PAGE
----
Parsley, Sage Rosemary and Thyme

Dreams could come at least 50% true, and songs too, apparently. That’s what I found when I read the recipe on the label of the packet of black spaghetti. Black, because it gets it’s colour from ink fish. I needed sage and rosemary to bring this black spaghetti to life. And the song that started to play in my head is one I grew up with – “are you going to Scaborough Fair…. parsley, sage, rosemary and thyme” in the harmonious voices and the gentle music of Simon and Garfunkel.

I remembered too, the herb garden – no Scaborough Fair but more like the commons of Oegstgeest – the village in which I live. It’s a little strip of land, on the edge of the shopping centre that I discovered quite by chance when I first moved here three years ago. Here, a board says in Dutch, and I translate:

“Pluck a leaf, flower or seedling, at ease

Of different herbs according to your wish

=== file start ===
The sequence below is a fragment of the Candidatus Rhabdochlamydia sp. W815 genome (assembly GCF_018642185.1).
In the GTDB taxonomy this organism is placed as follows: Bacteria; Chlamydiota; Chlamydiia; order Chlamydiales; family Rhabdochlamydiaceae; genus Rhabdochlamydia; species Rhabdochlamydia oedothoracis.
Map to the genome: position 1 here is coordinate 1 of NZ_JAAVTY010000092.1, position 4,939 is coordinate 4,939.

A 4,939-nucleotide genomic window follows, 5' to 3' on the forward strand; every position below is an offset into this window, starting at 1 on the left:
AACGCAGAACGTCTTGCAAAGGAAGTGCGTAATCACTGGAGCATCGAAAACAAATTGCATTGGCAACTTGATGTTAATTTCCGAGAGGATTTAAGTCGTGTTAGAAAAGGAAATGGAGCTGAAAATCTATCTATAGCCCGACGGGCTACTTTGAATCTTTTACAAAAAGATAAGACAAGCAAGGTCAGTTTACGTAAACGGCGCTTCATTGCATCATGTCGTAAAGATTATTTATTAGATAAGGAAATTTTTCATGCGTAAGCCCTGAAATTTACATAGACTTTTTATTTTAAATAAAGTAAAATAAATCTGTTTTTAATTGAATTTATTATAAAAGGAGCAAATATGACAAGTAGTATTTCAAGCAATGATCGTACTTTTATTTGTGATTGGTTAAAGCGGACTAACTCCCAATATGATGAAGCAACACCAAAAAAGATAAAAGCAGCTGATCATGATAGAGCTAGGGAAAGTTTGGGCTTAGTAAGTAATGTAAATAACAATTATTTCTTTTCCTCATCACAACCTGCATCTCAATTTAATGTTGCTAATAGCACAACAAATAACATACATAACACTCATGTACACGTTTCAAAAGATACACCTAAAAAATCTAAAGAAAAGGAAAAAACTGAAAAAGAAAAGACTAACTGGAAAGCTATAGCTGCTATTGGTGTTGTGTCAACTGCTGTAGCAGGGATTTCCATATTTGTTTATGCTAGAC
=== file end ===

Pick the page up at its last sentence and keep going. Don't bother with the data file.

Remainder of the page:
Go about it in a sustainable way

So that you leave something behind for others”

When I first discovered the herb garden, I found its location in the heart of the commercial centre of the village fascinating. What could be the message, I thought, that the makers of this garden want to give to us, the residents of the village? That, before you enter into shops and supermarkets overflowing with everything you may or may not need, there’s a spot – modest in comparison – where you could stop to indulge in another way of shopping. Or picking. However you see it, take your pick.

At that time I was impressed by the garden’s location. But I soon realised a few things about the village. That it’s full of volunteers whose aim it is to contribute towards improving the quality of life. That the initiatives are many and diverse. And that the herb garden is beautiful for it’s own sake. It has no other function besides offering, in a sustainable way, folks the possibility of parsley, sage, rosemary and thyme should they need it for a meal or two. It stands there as a reminder – a thing of beauty – that hopefully will last forever, while busy shoppers in the background continue to do what they came there to do.

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